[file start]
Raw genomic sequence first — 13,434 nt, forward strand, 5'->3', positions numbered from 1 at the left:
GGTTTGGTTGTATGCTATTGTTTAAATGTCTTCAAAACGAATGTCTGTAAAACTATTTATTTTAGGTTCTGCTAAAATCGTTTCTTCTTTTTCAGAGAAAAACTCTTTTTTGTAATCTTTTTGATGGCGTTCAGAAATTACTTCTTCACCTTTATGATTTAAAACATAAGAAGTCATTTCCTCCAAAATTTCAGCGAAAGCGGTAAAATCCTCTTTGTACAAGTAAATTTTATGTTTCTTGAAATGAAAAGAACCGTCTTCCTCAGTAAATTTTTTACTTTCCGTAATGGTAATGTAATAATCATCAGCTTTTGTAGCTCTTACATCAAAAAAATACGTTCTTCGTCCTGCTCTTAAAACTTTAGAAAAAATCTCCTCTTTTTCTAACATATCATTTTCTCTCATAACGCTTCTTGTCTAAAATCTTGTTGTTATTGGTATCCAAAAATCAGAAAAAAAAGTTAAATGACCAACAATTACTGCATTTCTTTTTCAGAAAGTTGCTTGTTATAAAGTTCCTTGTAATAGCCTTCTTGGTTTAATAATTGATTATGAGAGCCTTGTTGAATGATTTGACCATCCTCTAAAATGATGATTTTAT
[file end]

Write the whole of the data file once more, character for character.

Raw genomic sequence first — 13,434 nt, forward strand, 5'->3', positions numbered from 1 at the left:
GGTTTGGTTGTATGCTATTGTTTAAATGTCTTCAAAACGAATGTCTGTAAAACTATTTATTTTAGGTTCTGCTAAAATCGTTTCTTCTTTTTCAGAGAAAAACTCTTTTTTGTAATCTTTTTGATGGCGTTCAGAAATTACTTCTTCACCTTTATGATTTAAAACATAAGAAGTCATTTCCTCCAAAATTTCAGCGAAAGCGGTAAAATCCTCTTTGTACAAGTAAATTTTATGTTTCTTGAAATGAAAAGAACCGTCTTCCTCAGTAAATTTTTTACTTTCCGTAATGGTAATGTAATAATCATCAGCTTTTGTAGCTCTTACATCAAAAAAATACGTTCTTCGTCCTGCTCTTAAAACTTTAGAAAAAATCTCCTCTTTTTCTAACATATCATTTTCTCTCATAACGCTTCTTGTCTAAAATCTTGTTGTTATTGGTATCCAAAAATCAGAAAAAAAAGTTAAATGACCAACAATTACTGCATTTCTTTTTCAGAAAGTTGCTTGTTATAAAGTTCCTTGTAATAGCCTTCTTGGTTTAATAATTGATTATGAGAGCCTTGTTGAATGATTTGACCATCCTCTAAAATGATGATTTTAT